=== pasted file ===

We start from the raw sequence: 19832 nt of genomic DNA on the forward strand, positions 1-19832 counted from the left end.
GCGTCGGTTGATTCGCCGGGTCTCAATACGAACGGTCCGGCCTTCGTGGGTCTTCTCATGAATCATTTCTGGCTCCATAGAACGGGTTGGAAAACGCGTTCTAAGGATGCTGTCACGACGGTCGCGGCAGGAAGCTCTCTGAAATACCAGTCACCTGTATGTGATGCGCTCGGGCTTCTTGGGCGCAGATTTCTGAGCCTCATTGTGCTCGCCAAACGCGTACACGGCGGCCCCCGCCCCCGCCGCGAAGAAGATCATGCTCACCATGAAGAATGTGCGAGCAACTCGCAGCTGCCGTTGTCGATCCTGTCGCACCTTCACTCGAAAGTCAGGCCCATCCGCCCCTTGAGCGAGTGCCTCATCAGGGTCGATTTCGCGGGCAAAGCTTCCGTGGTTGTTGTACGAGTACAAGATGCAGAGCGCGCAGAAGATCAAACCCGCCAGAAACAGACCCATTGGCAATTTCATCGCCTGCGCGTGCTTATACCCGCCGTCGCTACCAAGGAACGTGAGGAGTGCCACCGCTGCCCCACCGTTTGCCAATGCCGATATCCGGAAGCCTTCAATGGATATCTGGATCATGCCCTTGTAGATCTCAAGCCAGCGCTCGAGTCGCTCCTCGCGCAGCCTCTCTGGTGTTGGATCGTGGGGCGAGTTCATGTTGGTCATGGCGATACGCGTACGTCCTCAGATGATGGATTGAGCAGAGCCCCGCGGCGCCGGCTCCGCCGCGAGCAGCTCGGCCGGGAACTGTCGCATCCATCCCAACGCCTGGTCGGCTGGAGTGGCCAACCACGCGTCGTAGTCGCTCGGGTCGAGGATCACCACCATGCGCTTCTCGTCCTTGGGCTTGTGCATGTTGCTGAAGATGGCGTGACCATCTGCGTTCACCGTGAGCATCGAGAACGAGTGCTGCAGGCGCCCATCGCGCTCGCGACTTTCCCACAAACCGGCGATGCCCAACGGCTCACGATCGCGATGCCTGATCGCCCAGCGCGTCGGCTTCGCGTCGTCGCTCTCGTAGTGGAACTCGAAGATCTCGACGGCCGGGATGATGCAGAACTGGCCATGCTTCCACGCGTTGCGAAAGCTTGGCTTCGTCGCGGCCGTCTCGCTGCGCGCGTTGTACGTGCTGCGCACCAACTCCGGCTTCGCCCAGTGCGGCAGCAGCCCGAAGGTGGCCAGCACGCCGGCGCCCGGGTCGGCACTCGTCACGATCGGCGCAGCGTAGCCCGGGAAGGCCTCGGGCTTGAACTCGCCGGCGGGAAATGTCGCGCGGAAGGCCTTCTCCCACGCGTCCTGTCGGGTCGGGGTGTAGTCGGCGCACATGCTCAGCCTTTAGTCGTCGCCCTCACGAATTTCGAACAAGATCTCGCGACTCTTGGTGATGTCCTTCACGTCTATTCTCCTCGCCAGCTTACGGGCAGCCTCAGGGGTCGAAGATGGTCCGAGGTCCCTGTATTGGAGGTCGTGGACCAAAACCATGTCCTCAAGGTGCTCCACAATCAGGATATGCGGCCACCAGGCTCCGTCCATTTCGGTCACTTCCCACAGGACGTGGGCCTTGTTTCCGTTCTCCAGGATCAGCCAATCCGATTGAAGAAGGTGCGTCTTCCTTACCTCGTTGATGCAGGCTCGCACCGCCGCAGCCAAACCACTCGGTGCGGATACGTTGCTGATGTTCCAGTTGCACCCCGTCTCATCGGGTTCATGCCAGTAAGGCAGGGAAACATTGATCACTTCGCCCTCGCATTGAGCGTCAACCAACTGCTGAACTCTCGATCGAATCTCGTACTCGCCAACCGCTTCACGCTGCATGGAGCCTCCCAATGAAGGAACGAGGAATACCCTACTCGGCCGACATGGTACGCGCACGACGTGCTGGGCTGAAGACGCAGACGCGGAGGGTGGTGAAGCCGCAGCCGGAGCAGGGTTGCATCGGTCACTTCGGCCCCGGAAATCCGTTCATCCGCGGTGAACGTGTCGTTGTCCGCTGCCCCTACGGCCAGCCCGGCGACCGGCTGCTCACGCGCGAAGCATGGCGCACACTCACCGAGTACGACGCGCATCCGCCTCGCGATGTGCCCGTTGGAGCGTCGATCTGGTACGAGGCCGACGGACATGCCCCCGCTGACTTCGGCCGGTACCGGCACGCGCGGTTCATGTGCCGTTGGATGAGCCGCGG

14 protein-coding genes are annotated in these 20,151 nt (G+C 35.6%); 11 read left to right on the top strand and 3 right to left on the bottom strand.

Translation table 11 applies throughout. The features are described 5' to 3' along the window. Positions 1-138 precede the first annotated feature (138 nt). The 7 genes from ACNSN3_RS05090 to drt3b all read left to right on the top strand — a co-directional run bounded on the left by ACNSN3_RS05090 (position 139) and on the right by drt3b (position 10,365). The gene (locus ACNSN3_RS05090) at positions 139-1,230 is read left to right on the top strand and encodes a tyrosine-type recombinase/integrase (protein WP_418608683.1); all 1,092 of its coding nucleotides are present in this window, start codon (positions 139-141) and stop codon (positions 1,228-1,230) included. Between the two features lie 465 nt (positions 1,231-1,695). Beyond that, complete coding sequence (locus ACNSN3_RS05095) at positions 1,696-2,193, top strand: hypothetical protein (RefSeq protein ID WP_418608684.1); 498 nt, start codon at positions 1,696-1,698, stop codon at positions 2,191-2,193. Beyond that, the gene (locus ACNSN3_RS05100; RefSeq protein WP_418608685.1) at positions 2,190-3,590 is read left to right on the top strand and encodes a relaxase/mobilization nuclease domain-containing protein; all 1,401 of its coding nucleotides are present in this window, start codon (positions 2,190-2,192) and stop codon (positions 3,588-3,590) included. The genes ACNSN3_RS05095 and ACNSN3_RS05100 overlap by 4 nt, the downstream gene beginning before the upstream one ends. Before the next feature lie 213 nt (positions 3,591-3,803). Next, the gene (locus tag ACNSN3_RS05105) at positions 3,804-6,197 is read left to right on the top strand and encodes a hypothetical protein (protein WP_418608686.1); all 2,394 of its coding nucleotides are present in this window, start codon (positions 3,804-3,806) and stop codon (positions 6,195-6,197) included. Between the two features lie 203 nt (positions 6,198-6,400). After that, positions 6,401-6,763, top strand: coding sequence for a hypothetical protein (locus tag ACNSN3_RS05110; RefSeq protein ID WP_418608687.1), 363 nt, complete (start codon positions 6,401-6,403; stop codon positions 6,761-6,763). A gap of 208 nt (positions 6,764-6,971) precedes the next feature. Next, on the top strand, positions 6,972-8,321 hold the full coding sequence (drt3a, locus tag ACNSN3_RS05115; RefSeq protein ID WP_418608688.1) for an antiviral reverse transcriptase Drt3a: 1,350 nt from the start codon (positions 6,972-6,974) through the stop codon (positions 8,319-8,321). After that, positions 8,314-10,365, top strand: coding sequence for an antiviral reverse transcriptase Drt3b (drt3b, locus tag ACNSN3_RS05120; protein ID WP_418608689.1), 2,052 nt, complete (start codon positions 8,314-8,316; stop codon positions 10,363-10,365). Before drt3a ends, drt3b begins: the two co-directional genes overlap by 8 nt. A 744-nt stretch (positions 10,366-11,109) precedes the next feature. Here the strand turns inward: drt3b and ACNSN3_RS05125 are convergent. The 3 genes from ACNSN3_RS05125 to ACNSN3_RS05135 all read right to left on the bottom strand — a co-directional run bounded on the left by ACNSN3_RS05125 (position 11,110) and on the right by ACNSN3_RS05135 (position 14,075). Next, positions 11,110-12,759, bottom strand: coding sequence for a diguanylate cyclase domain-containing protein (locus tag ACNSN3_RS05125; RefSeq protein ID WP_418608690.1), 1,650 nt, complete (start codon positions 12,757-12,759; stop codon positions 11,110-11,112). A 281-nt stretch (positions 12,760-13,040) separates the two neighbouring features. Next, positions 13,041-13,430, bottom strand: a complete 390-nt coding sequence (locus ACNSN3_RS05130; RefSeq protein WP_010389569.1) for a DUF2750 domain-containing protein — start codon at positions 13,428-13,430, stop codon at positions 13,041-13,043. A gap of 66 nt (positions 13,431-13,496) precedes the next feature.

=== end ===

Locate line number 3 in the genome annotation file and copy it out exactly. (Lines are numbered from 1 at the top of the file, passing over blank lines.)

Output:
14 protein-coding genes are annotated in these 20,151 nt (G+C 35.6%); 11 read left to right on the top strand and 3 right to left on the bottom strand.